Current issues of ACP Journal Club are published in Annals of Internal Medicine


Therapeutics

Warfarin plus aspirin reduced mortality and stroke after heart-valve replacement

ACP J Club. 1994 Jan-Feb;120:3. doi:10.7326/ACPJC-1994-120-1-003


Source Citation

Turpie AG, Gent M, Laupacis A, et al. A comparison of aspirin with placebo in patients treated with warfarin after heart-valve replacement. N Engl J Med. 1993 Aug 19;329:524-9.


Abstract

Objective

To study the efficacy and safety of aspirin added to warfarin for high-risk patients who received either mechanical heart valves or tissue valves and had associated atrial fibrillation or previous thromboembolism.

Design

Randomized, double-blind, placebo-controlled trial with a mean follow-up of 2.5 years.

Setting

3 Canadian university hospitals.

Patients

370 consecutive patients (mean age 58 y, 51% men) who received mechanical replacement heart valves or tissue valves and had preoperative atrial fibrillation or a history of thromboembolism. Heart valves were aortic, mitral, or tricuspid, singly or in combination. Exclusion criteria were allergy to or an indication for aspirin, contraindications to anticoagulant or antiplatelet therapy, patient inaccessibility because of geography, or refusal. Follow-up was 100%.

Interventions

Warfarin was started as soon as patients could take oral medication. The initial dose was 10 mg/d and was adjusted to obtain an international normalized ratio (INR) of 3.0 to 4.5. 186 patients were allocated to receive aspirin, 100 mg/d (delayed-release, enteric-coated capsules), and 184 patients were allocated to receive placebo. Patients could receive low-dose heparin for prophylaxis against venous thrombosis for 3 days after warfarin was started.

Main outcome measures

Death from vascular causes, major systemic embolism, valve thrombosis, and clinically important hemorrhage.

Main results

Compared with patients receiving placebo, patients receiving aspirin had fewer deaths { P = 0.01}*, fewer deaths from vascular causes { P = 0.003}*, fewer strokes { P = 0.04}*, and more bleeding { P = 0.02}* (Table). A trend towards fewer major systemic embolisms existed in the aspirin group { P = 0.06}* (Table). The groups did not differ for anticoagulant control (mean INR of 3.0 for aspirin vs 3.1 for placebo).

Conclusions

For patients who received a mechanical valve or tissue valve replacement and had preoperative atrial fibrillation or a history of thromboembolism, low-dose aspirin added to warfarin reduced total mortality, vascular mortality, and stroke, although it increased bleeding complications. Benefits were greater than risks.

Source of funding: Heart and Stroke Foundation of Ontario.

For article reprint: Dr. A.G. Turpie, HGH-McMaster Clinic, Hamilton Civic Hospitals, General Division, 237 Barton Street East, Hamilton, Ontario L8L 2X2, Canada. FAX 905-521-1551.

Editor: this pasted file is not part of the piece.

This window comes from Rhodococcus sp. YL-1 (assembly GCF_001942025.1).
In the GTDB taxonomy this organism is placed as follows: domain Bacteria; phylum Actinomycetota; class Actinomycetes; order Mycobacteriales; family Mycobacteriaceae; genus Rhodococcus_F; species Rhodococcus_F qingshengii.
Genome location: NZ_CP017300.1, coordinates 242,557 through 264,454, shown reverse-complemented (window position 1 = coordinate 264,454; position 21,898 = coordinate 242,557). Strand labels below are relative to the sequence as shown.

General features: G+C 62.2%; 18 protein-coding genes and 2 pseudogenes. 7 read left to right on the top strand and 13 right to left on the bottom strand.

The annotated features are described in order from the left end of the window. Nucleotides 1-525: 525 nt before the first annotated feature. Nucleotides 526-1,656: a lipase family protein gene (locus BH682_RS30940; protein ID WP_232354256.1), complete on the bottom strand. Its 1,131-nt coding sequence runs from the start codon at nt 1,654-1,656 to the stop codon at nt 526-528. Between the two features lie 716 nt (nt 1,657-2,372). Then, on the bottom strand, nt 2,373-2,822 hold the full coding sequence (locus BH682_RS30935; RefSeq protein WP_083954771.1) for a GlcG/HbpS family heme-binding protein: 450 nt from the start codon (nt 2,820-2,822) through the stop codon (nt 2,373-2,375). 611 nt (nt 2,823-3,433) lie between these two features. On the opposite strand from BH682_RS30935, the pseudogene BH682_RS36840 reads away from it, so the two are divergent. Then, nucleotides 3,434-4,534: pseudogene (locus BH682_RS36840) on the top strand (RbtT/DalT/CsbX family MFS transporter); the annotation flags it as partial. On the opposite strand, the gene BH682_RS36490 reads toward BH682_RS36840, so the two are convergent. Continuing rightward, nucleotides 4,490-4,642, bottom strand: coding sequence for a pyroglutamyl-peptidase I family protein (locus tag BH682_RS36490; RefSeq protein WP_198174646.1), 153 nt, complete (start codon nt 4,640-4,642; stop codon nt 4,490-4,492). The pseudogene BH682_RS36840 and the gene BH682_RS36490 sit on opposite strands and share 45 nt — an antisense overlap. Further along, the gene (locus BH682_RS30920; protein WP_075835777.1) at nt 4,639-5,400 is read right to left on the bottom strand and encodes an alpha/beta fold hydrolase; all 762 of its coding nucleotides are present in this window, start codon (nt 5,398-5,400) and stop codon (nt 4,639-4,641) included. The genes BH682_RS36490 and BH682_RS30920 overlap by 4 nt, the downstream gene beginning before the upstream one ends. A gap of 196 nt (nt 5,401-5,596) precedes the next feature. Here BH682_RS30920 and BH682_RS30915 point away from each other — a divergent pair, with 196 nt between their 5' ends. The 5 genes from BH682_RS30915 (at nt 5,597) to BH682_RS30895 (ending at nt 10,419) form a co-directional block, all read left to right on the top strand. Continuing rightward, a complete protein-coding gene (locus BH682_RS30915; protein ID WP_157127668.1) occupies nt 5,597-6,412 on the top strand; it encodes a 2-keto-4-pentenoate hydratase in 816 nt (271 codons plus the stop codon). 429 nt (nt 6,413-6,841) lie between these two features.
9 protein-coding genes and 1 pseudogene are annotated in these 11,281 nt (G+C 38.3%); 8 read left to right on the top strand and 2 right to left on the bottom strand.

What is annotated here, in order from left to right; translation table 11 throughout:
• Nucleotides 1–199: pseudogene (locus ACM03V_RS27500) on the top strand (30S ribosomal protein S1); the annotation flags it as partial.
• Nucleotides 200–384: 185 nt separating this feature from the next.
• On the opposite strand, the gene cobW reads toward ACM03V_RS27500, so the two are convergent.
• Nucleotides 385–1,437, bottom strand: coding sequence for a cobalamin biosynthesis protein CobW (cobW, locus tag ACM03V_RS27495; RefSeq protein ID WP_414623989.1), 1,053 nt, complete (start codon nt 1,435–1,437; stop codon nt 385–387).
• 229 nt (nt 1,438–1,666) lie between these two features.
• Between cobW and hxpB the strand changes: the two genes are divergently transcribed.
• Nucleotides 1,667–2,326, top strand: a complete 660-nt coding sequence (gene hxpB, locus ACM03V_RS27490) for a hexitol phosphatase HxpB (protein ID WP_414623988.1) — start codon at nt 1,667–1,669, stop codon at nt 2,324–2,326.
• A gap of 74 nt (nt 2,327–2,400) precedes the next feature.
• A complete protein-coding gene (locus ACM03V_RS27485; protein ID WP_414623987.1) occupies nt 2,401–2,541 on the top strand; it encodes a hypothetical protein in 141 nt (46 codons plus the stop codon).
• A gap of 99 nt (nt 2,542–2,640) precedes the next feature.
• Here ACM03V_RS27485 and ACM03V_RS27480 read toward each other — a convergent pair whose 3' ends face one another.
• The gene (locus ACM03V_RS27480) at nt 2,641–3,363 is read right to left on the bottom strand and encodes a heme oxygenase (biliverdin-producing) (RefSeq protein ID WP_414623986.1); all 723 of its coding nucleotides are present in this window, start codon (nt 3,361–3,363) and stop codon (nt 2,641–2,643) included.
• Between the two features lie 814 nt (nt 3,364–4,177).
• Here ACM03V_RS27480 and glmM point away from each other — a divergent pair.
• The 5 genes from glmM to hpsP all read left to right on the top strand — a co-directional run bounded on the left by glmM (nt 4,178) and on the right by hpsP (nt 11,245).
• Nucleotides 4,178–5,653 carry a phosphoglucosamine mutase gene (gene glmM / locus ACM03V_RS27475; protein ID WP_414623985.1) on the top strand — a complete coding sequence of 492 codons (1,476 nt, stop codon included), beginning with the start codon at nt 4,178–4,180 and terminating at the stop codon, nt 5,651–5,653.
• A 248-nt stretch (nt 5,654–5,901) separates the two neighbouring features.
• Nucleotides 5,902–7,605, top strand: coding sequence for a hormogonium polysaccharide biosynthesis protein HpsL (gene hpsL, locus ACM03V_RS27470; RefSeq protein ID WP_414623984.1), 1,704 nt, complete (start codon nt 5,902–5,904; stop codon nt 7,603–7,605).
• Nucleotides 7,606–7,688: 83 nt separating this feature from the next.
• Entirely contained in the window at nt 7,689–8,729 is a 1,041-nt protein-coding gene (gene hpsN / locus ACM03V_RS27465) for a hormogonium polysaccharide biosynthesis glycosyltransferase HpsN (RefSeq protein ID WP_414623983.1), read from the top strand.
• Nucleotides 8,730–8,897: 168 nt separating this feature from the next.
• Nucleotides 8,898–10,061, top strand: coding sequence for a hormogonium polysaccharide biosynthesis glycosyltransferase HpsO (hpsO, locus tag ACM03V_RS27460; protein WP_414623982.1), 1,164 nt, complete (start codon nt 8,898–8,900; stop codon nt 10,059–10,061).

*Numbers calculated from data in article.


Table. Aspirin vs placebo after heart-valve replacement†

Outcomes at mean follow-up of 2.5 y Aspirin Placebo RRR (95% CI) NNT (CI)
Death (any cause) 5% 12% 60% (16 to 81) 15 (8 to 66)
Vascular death 1% 7% 85% (41 to 96) 17 (10 to 45)
Major systemic embolism 3% 7% 62% (0 to 86) Not significant
Stroke 2% 7% 67% (5 to 89) 23 (11 to 407)
RRI (CI) NNH (CI)
Bleeding 38% 27% 43% (6 to 94) 9 (5 to 51)

†Abbreviations defined in Glossary; RRR, RRI, NNT, NNH, and CI calculated from data in article.


Commentary

The study by Turpie and colleagues is important because it suggests how to reduce the thromboembolic complications of prosthetic heart valves. Adding low-dose aspirin to warfarin decreased the rates of vascular complications and of death. Using low-dose aspirin rather than dipyridamole or high-dose aspirin simplifies therapy and should allow more clinicians to alter their practice.

The efficacy of warfarin plus low-dose aspirin was tested using the best method—a randomized, placebo-controlled trial with clear-cut end points and sufficient patient numbers to provide clear results. After randomization, the treatment groups were similar in demographic terms and in characteristics (type and location of valve, atrial fibrillation, ventricular function, previous systemic thromboembolism, and coronary disease) that might influence the outcomes. Cointerventions that might affect embolism or bleeding were probably equally distributed in the 2 treatment groups. The results appear to be clinically and statistically significant.

The results can be applied to patients with prosthetic heart valves without causing inordinate bleeding risks. To quell fears about the additional anticoagulant treatment, the authors included a composite outcome measure. Major systemic embolism, nonfatal intracranial bleeding, death from bleeding, or vascular death occurred in 12 patients receiving warfarin and aspirin (3.9%/y) compared with 28 patients receiving warfarin and placebo (9.9%/y), with an overall risk reduction of 61%. Most of the difference in bleeding was caused by minor episodes. Because the average level of warfarin-induced anticoagulation was relatively low (INR of 3.0 or 3.1 at an average warfarin dose of 5.8 or 5.5 mg/d in the aspirin and placebo arms, respectively), other studies should examine the efficacy of low-dose warfarin therapy (INR of 2.0) with low-dose aspirin. Using low-dose warfarin with low-dose aspirin may also prevent systemic embolization from atrial fibrillation or acute myocardial infarction.

Daniel M. Becker, MD
University of VirginiaCharlottetown, Virginia, USA